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Citizen Oversight and the Electoral Incentives of Criminal Prosecutors
Sanford C. Gordon and Gregory A. Huber
American Journal of Political Science
Vol. 46, No. 2 (Apr., 2002), pp. 334-351
Published by: Midwest Political Science Association
Stable URL: http://www.jstor.org/stable/3088380
Page Count: 18
You can always find the topics here!Topics: Prosecuting attorneys, Defendants, Trials, Guilty verdicts, Plea bargains, Criminal justice, Voting, Criminal prosecution, Criminals, Legal evidence
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Popular wisdom suggests that only by securing convictions can elected prosecutors cultivate the perception that they are tough on crime. This article considers why voters might use conviction rates to evaluate prosecutors and whether justice is subverted as a consequence. Citizens lack information about individual cases and prosecutor behavior. We model voter oversight of prosecutors in light of these difficulties. Voters use the promise of reelection given observed outputs to induce prosecutors to reduce uncertainty through investigation and subsequently to punish the guilty and free the innocent. The model demonstrates that an optimal voter strategy is always to reelect prosecutors who obtain convictions. Most importantly, even voters who most fear wrongful convictions should reward success at trial. Voter attitudes and beliefs instead influence rewards for cases concluded out of court, including plea bargains. Finally, we derive sanctions necessary to prevent prosecutors from suppressing evidence when doing so is politically tempting.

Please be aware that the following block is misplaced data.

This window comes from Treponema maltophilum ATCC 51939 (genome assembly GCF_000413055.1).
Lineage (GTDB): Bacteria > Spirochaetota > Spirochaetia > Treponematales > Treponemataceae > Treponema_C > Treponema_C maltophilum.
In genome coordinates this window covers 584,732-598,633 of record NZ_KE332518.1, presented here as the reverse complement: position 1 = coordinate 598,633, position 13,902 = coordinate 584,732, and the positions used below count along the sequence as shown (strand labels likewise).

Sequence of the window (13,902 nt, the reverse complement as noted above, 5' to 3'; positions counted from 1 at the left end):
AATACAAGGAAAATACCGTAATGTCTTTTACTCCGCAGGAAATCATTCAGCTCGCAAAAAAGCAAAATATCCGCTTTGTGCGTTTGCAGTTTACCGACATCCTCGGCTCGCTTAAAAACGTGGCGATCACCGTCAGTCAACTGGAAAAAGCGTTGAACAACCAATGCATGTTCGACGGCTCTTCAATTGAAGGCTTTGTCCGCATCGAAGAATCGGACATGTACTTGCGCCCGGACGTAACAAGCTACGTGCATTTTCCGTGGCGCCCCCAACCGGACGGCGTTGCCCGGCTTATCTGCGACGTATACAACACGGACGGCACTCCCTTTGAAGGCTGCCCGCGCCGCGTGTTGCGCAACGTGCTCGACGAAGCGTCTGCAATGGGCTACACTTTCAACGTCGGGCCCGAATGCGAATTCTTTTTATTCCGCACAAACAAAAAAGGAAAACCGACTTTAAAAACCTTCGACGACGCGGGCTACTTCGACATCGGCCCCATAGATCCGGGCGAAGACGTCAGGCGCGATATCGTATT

American Journal of Political Science © 2002 Midwest Political Science Association